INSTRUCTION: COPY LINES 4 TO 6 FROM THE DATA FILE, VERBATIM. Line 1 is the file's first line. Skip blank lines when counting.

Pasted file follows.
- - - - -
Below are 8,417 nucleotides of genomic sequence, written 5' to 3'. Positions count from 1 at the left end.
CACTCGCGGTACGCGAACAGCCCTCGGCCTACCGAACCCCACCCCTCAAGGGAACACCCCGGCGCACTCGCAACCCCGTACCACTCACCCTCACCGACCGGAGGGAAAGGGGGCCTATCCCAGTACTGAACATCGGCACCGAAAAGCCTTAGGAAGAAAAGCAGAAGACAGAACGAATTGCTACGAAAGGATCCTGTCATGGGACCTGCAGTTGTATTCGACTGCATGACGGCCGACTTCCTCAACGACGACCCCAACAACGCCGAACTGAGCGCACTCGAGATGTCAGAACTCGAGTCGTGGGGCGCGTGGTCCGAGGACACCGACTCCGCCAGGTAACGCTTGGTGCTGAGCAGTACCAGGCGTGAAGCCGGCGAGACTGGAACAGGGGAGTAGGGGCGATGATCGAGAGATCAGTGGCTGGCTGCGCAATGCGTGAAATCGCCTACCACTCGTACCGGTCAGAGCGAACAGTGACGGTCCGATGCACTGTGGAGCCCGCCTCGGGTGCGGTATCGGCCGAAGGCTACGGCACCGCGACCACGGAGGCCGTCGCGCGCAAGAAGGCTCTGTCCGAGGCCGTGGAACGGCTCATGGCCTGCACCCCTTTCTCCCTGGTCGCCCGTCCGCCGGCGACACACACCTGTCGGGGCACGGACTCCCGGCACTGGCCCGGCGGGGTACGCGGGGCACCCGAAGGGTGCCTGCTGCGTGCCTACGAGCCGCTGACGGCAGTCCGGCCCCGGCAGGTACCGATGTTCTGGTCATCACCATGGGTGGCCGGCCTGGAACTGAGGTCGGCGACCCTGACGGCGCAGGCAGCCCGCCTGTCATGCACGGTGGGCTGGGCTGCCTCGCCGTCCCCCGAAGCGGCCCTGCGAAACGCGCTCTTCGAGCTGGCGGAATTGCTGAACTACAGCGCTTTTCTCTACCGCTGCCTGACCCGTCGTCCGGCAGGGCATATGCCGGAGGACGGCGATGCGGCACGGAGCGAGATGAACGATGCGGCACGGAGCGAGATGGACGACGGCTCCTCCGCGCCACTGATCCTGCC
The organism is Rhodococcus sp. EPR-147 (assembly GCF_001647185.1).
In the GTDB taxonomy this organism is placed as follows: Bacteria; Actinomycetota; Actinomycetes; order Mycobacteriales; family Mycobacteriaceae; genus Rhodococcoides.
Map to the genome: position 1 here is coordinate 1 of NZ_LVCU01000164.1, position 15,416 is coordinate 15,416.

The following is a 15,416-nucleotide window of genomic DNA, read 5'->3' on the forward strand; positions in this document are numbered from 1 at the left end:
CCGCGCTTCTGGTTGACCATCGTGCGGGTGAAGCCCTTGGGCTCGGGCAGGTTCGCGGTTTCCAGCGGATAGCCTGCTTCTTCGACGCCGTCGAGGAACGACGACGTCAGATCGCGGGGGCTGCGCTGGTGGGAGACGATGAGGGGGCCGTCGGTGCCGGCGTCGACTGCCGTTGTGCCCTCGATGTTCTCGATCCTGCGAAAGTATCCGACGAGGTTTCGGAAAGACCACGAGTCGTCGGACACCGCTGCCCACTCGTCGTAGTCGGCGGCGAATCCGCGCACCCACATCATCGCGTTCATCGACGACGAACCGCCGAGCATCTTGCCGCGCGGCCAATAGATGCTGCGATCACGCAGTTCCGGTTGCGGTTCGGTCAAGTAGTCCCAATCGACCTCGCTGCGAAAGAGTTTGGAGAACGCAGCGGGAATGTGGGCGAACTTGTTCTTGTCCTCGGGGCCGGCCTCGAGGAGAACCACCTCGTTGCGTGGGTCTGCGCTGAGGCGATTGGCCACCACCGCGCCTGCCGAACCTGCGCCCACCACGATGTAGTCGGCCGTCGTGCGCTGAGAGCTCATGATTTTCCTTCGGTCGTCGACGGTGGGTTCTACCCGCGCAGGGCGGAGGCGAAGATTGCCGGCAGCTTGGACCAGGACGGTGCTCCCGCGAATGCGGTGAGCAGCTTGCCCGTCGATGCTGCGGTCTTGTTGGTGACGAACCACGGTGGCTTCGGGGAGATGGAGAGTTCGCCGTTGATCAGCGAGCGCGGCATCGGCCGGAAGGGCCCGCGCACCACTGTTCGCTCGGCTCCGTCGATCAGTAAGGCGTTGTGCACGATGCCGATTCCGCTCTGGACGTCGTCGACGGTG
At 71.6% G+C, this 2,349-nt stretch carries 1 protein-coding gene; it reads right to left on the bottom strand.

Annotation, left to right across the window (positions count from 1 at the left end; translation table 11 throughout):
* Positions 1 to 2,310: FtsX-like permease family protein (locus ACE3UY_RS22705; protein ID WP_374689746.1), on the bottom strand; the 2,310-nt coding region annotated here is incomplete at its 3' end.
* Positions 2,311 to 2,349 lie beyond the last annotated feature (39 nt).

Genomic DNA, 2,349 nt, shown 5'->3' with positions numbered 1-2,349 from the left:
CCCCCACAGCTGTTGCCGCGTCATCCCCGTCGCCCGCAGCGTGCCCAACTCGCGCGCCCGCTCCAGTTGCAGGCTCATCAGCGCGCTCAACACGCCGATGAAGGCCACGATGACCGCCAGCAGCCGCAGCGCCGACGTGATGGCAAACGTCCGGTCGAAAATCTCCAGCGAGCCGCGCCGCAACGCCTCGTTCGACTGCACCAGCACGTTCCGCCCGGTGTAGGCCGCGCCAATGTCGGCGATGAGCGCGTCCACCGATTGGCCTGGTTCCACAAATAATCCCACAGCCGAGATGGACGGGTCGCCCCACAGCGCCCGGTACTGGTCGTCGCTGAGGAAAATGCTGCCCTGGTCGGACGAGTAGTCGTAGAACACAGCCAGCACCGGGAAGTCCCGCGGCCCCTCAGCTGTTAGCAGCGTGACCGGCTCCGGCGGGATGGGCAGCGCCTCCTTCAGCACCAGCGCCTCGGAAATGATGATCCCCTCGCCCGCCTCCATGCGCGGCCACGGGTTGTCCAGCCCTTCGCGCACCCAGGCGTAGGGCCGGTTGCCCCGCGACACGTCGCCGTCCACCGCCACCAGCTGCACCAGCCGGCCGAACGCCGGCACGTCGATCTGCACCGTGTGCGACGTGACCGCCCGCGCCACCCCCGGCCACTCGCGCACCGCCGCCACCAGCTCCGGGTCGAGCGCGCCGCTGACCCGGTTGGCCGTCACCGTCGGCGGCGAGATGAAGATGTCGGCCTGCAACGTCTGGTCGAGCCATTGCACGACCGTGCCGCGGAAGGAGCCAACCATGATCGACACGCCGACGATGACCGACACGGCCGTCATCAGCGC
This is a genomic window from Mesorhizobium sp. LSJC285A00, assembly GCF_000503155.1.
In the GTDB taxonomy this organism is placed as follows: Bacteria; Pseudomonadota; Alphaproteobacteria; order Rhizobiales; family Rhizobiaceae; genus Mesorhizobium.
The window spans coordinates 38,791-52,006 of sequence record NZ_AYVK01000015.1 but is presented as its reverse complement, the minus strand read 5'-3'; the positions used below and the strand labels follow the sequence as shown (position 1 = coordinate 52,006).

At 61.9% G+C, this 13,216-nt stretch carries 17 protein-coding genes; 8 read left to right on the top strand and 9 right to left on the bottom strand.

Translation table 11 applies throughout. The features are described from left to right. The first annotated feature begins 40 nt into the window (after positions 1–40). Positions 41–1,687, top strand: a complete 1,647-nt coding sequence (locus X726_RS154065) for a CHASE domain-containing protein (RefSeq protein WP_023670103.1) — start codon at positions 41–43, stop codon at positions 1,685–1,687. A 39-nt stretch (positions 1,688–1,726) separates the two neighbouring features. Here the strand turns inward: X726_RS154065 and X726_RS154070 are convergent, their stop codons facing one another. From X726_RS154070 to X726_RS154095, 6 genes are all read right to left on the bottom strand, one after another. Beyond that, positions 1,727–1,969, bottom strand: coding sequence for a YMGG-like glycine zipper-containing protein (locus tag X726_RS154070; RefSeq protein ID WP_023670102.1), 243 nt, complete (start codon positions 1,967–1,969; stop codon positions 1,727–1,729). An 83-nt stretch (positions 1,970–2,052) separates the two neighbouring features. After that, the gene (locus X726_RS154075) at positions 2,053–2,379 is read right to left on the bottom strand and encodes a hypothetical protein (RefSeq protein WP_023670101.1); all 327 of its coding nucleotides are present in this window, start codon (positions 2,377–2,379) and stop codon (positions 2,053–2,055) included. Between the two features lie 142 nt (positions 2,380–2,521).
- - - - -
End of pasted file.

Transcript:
In the GTDB taxonomy this organism is placed as follows: Bacteria; Actinomycetota; Actinomycetes; order Mycobacteriales; family Mycobacteriaceae; genus Rhodococcoides.
Map to the genome: position 1 here is coordinate 1 of NZ_LVCU01000164.1, position 15,416 is coordinate 15,416.

The following is a 15,416-nucleotide window of genomic DNA, read 5'->3' on the forward strand; positions in this document are numbered from 1 at the left end: